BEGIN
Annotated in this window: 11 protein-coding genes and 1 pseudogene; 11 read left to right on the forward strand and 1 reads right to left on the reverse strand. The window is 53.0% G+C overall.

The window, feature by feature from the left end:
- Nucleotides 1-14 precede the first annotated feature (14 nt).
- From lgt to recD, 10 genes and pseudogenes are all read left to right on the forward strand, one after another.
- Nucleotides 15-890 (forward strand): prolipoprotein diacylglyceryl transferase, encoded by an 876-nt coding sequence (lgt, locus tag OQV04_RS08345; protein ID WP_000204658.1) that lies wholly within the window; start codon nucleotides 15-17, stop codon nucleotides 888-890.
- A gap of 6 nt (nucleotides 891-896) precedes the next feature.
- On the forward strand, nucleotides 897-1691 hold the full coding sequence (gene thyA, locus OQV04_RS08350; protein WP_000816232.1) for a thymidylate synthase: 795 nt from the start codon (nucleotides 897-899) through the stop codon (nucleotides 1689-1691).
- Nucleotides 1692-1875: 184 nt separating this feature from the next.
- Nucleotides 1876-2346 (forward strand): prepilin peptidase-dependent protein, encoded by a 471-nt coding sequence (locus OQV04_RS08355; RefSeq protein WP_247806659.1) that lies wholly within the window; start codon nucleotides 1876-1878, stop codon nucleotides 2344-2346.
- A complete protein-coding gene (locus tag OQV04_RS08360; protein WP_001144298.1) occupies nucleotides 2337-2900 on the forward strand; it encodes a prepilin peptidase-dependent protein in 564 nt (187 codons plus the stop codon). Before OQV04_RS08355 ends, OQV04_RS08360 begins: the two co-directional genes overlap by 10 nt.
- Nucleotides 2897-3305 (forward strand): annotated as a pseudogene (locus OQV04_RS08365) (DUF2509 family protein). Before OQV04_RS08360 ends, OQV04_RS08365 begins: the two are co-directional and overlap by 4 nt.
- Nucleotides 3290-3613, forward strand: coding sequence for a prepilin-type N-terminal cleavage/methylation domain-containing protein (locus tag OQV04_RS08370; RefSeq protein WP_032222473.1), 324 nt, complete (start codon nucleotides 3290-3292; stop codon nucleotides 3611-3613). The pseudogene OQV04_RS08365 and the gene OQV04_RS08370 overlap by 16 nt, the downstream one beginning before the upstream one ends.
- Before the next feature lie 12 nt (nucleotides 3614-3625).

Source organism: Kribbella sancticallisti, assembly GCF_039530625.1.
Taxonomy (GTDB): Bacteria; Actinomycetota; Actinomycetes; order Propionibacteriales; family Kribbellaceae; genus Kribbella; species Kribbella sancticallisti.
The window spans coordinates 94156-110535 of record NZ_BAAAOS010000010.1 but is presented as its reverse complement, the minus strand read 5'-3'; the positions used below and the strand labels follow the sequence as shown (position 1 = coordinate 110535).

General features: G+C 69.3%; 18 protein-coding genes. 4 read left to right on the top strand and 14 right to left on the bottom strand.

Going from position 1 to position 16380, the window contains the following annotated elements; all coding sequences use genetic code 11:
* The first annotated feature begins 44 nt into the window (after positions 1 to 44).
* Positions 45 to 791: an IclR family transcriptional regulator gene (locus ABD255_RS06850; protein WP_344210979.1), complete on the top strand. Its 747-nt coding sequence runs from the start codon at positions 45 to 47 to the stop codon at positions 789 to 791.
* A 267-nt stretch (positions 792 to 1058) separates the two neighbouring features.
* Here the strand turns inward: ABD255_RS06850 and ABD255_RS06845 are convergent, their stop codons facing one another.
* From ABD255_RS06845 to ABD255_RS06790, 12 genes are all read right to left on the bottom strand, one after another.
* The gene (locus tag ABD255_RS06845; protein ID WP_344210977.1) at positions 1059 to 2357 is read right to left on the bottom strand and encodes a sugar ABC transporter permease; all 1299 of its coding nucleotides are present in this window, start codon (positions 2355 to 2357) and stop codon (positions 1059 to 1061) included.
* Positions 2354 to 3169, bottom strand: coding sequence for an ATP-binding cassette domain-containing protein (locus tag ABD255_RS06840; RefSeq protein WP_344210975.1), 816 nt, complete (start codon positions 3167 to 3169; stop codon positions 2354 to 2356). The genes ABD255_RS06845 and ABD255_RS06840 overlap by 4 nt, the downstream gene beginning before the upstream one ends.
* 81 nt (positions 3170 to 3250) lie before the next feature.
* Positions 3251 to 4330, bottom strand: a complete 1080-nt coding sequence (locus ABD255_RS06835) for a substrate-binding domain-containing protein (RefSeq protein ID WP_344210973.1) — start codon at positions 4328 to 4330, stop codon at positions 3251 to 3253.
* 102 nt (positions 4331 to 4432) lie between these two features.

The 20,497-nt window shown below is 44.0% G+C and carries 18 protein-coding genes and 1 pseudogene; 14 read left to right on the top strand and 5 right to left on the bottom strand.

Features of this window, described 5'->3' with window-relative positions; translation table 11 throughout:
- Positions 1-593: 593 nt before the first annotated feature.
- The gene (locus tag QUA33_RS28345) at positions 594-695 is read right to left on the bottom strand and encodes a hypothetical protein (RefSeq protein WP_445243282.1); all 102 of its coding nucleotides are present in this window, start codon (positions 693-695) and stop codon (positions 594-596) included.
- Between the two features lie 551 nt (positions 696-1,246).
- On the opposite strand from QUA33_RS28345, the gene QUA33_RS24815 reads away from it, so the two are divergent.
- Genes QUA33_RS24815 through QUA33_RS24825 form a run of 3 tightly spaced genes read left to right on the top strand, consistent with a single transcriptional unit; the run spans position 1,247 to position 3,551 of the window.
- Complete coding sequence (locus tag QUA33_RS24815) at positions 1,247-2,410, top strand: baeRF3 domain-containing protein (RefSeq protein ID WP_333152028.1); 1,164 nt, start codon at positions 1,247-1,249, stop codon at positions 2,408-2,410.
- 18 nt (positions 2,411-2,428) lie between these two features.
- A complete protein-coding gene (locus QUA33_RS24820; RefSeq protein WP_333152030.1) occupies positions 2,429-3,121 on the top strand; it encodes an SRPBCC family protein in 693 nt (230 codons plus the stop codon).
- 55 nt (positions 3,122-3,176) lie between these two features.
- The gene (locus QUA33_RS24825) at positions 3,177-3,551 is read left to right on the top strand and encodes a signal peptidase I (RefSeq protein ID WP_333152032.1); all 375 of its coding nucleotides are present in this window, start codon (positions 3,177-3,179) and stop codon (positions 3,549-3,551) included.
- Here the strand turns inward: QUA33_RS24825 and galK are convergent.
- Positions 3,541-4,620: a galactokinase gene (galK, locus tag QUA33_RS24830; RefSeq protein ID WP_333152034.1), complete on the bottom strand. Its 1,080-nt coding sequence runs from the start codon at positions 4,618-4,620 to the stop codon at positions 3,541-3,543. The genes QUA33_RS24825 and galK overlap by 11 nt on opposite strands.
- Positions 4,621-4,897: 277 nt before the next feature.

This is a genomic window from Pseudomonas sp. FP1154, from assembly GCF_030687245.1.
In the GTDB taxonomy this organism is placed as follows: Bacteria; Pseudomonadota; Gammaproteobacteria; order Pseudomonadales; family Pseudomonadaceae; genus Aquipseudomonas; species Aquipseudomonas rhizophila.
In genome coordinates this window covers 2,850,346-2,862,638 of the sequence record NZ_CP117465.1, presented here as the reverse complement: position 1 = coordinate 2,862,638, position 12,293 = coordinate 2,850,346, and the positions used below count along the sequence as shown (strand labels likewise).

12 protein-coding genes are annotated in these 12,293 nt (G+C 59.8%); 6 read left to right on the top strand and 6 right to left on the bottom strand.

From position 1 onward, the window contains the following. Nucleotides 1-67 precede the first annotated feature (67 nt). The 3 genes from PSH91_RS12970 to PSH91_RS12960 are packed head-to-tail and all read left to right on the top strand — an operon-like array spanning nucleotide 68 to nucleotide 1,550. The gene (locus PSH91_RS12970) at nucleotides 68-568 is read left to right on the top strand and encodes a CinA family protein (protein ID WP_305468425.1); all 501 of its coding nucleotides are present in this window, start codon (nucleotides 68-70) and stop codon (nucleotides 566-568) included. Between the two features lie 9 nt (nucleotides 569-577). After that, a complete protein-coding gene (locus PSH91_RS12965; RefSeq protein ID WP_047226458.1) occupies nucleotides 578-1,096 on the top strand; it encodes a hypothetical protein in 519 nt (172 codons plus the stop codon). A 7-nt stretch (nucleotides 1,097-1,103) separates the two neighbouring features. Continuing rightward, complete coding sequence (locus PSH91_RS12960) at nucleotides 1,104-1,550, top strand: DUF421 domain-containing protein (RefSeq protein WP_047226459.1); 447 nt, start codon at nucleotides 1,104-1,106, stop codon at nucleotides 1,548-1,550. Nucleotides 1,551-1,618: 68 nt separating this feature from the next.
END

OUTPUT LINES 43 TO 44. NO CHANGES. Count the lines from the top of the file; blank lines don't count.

- Positions 4,621-4,897: 277 nt before the next feature.

This is a genomic window from Pseudomonas sp. FP1154, from assembly GCF_030687245.1.